Carlos Pranger analyses the sinister implications after the judiciary started legal proceedings against a newspaper and a magazine for their satirical swipes at Spain’s Royal Family
OUR hot, peaceful Spanish summer has recently been shaken by two judicial proceedings that can only be described as extraordinary. Firstly the seizure, instigated by the Director of Public Prosecutions and ordered by a judge, of issue 1,573 of the satirical magazine El Jueves. Its cover depicted a cartoon of Prince Felipe and his wife Letizia in an explicit sexual posture talking about PM Zapatero’s initiative of giving 2,500 euros to any child born in Spain since July 2007.
Secondly, two cartoonists from the Mallorca newspaper Deia, Josetxu Rodríguez y Javier Ripa, were called to declare in court. They are both accused of an offence against the Crown for their photo-montage cover of supplement Caduca Hoy. It showed King Juan Carlos I, apparently suffering from the effects of too much alcohol, hunting a drunken bear in Russia.
The controversy in Spain has been enormous and it has brought into discussion two subjects, the limits of freedom of speech and the role of the Monarchy in a democratic and secular country.
Since the transition to democracy El Jueves, as a satirical magazine, has been very critical of our capitalist system and the politicians that govern it; the weekly is an illustration of Orwell’s remark, “If liberty means anything at all it means the right to tell people what they do not want to hear.” Since the Enlightenment, the struggle for freedom of speech has been crucial for obtaining the basic principles of liberty, self-government, the search for truth and the promotion of tolerance.
The controversial covers – especially that of El Jueves – are examples of vulgarity, nobody should end up in prison because of their bad taste. It is indefensible that penal law can punish the satire of public figures. However, the idea behind the cartoon is good; maybe it could have been developed in a more intelligent way, not using sexual connotations, as El Jueves often tends to do.
The cartoon criticises Zapatero’s populist measure of giving 2,500 euros for every child born in Spain since July 2007, when there is a lack of basic services such as nursery schools or laws for combining family life with a professional career – especially in the case of women. The judge’s proceedings are in accordance to laws 490.3 and 491 of the Spanish penal code, which were made expressly to protect the Royal Family, who have a right to have their honour much like everyone else. However, a cartoonist or an editor should not be judged by criminal laws with sentences from six months to two years in prison.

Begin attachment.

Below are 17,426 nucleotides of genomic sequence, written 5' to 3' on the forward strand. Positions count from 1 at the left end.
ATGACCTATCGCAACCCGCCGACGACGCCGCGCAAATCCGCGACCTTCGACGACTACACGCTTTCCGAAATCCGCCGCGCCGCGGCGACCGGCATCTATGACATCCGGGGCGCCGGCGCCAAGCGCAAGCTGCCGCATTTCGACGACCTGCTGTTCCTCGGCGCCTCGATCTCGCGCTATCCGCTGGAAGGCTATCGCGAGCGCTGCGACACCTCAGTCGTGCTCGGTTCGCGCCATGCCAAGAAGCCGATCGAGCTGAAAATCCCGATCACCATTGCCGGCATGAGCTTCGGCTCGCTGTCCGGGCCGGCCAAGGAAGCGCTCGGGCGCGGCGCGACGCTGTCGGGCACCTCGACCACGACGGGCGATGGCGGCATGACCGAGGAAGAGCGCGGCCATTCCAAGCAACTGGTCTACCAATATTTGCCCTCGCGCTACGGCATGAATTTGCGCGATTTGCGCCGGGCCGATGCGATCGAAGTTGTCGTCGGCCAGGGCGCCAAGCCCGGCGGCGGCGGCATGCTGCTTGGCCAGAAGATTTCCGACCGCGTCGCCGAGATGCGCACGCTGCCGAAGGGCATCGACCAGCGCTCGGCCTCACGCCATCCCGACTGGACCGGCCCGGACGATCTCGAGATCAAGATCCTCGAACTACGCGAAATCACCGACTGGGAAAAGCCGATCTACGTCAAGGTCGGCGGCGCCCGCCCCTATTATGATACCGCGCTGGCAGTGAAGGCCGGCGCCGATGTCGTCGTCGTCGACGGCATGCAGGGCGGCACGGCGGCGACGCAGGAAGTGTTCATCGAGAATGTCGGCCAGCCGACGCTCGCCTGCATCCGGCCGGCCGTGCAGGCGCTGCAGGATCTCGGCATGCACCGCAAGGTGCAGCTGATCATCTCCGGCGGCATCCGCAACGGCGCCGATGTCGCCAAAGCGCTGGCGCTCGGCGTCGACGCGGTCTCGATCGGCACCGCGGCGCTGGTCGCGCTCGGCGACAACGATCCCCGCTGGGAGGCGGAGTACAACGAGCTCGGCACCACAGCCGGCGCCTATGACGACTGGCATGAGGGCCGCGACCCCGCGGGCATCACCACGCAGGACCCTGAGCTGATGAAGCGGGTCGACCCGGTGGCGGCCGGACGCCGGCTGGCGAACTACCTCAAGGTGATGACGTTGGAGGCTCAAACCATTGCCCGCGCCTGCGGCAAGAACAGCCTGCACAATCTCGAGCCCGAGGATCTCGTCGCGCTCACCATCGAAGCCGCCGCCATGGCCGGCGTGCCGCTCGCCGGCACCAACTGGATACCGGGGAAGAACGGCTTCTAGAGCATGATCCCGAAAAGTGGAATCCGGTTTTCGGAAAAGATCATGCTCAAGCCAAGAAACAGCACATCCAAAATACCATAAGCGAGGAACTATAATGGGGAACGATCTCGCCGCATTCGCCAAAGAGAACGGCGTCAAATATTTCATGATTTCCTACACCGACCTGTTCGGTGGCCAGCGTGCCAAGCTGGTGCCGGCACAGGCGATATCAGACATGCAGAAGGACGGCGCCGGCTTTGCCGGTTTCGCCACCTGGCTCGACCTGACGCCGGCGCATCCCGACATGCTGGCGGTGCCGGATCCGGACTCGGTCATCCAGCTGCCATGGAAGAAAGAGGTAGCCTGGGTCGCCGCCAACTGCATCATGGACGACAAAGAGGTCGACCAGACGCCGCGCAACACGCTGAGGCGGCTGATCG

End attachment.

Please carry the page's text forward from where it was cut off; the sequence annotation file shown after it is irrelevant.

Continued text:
On the other hand, I am quite sure the editors of El Jueves, an astute publication with a long tradition, were quite aware of the scandal that the cartoons would generate. In the end, by giving the bad taste publicity, the judicial proceeding has had a contrary effect to its intention of protecting rights; it has created a great marketing campaign for el Jueves, thanks to new technologies and the internet.
Besides the question of the freedom of speech, these court cases have brought up the question of the Monarchy and its function in a democratic and secular state. The cartoons are a criticism of our system and of the privileged who are in a position of power. The Royal Family is part of this group as it receives five million euros from the state every year. We must not forget that the notion of monarchy – supposedly composed of superior human beings – was originally a divine right conferred by God, or that is what was said to justify such power and privilege. But today, God is losing his influence.
Spain is not a monarchic country; it is ‘Juan Carlista.’ Since the transition to democracy, the King and his family have been respected by Spanish society. Juan Carlos I, who was supposed to have been the depositary of Franco’s legacy, worked very hard for the country to become a modern democracy after 40 years of dictatorship.
A strict conformity to the law seems unwise and we can wrongly fall into the dichotomy: excess or impunity. Not so long ago, cartoons of the prophet Mohamed created a lot of polemic around the world, Spain included and a great majority defended freedom of speech. Can the case of El Jueves or Deia be considered in similar terms? Where are all the champions and defenders of freedom now? Besides the role of the Royal Family in Spanish society, which will have to be dealt with one day, the most important issue is the limits of freedom of speech in a democracy in which people should also have their honour and privacy protected. It is a matter of balance. The cartoons can be considered an insult to intelligence, but the seizure of a magazine is an attack on democracy. The great danger of all this could be future self-censorship, which would be the wrong path for Spain to follow. It would seem to be a step backwards towards the past.